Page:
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Not wearing a coronavirus face mask in these locations is now a federal crime

Published Feb 2nd, 2021 6:59PM EST
Coronavirus update
Image: Syda Productions/Adobe

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  • As part of the latest coronavirus update from the US federal government, the CDC has now codified a Biden administration mandate requiring coronavirus face masks to be worn by travelers in certain settings.
  • The CDC’s order reiterates that it’s now a violation of federal law to not wear face masks on public transportation, such as on airplanes and subways.
  • President Biden also made a public call to everyone to wear face masks whenever they’re outside, in almost every setting, for at least the first 100 days of his administration.

The latest coronavirus update from the drugmaker Pfizer is that it should be able to deliver 200 million doses of its COVID-19 vaccine to the US by May, earlier than its initial target of June.

That’s according to a new report, which says that, now that health care providers are able to extract an extra dose of Pfizer’s vaccine from vials, the company should be able to successfully deliver some 2 billion doses of the vaccine globally by the end of this year. That’s promising news indeed, because a vaccine coupled with other continuing public health measures is what’s generally understood as the formula needed to bring about the end of the coronavirus pandemic. The Biden administration, on a related note, has also now formalized what’s needed on the other side of that equation to help hasten the pandemic’s end — codifying into law public health measures, like the requirement to wear a coronavirus face mask.

President Trump was generally pretty resistant to both wearing a coronavirus face mask himself and encouraging other people to do so, something President Biden has completely reversed course on. On January 21, Biden announced an order requiring face masks to be worn in places where the president can exert federal authority, like on airplanes, and the CDC has followed that order by issuing a face mask rule of its own that builds on the president’s order.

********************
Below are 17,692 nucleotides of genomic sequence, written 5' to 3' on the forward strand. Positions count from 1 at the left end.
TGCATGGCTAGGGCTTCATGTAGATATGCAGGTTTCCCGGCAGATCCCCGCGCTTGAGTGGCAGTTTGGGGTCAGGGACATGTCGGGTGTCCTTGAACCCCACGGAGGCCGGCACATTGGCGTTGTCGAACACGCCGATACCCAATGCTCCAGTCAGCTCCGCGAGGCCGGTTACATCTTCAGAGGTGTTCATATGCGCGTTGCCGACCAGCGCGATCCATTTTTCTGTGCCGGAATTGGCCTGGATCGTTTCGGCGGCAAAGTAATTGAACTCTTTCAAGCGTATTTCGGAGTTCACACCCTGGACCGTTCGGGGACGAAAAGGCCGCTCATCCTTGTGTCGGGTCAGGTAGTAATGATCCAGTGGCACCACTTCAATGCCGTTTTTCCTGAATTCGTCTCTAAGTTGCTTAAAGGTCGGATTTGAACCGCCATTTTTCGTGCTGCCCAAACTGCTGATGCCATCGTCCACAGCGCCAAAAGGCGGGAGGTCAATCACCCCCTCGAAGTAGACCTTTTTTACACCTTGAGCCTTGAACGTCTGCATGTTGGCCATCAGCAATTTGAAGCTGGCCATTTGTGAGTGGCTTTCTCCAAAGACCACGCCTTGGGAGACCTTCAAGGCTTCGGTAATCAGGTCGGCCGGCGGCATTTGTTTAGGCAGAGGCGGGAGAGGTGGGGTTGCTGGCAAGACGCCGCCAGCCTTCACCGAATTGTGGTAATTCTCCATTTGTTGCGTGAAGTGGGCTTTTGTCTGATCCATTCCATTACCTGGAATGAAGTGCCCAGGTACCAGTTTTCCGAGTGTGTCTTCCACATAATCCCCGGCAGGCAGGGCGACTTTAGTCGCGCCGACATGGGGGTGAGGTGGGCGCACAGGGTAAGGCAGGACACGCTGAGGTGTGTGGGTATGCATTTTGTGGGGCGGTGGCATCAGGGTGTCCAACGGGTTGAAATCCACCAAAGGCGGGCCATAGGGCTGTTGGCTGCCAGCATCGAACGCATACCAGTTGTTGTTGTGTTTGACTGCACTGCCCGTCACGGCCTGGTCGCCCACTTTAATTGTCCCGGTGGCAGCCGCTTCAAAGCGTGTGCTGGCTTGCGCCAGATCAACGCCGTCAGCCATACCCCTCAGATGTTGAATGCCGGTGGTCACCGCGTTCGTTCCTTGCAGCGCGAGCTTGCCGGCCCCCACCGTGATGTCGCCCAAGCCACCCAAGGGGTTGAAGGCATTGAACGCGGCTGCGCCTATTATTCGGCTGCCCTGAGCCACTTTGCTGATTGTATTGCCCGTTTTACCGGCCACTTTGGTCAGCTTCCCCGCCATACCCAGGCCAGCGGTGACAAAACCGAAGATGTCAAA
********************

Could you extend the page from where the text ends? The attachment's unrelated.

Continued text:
Basically, if you’re riding on an airplane or public transportation like buses and subways, it’s now a federal law that you have to wear a coronavirus face mask. The CDC’s order went into effect late Monday night, and it makes not wearing a face mask in these specific instances a federal crime — one that’s enforceable by the TSA, as well as various other federal, local, and state agencies and officials.

“Masks are most likely to reduce the spread of COVID-19 when they are widely used by people in public settings,” the CDC’s order reads. “Using masks along with other preventive measures, including social distancing, frequent handwashing, and cleaning and disinfecting frequently touched surfaces, is one of the most effective strategies available for reducing COVID-19 transmission.”

Key details to know from the CDC’s order: It applies to passengers of planes, trains, buses, taxis, subways, and ride-share services. Travelers are required to cover their nose and mouth with the mask while riding, as well as getting off and on their ride — and also while they’re in the public waiting areas associated with those transportation methods.

Children under age 2 are exempted from following the order. So are people with a disability that would make it unsafe for them to adhere to the order, though the CDC gives transportation officials discretion to ask for medical documents proving the disability. Additionally, travelers are allowed to take off the mask while eating. Among the benefits of the order, it should certainly make flight attendants’ jobs a bit easier — already, airlines have put more than 2,000 passengers on a banned list for not following the airlines’ own face mask rules. Presumably, people won’t try to get away with that as much anymore, now that it’s a federal requirement.

Andy Meek Trending News Editor

Andy Meek is a reporter based in Memphis who has covered media, entertainment, and culture for over 20 years. His work has appeared in outlets including The Guardian, Forbes, and The Financial Times, and he’s written for BGR since 2015. Andy's coverage includes technology and entertainment, and he has a particular interest in all things streaming.

Over the years, he’s interviewed legendary figures in entertainment and tech that range from Stan Lee to John McAfee, Peter Thiel, and Reed Hastings.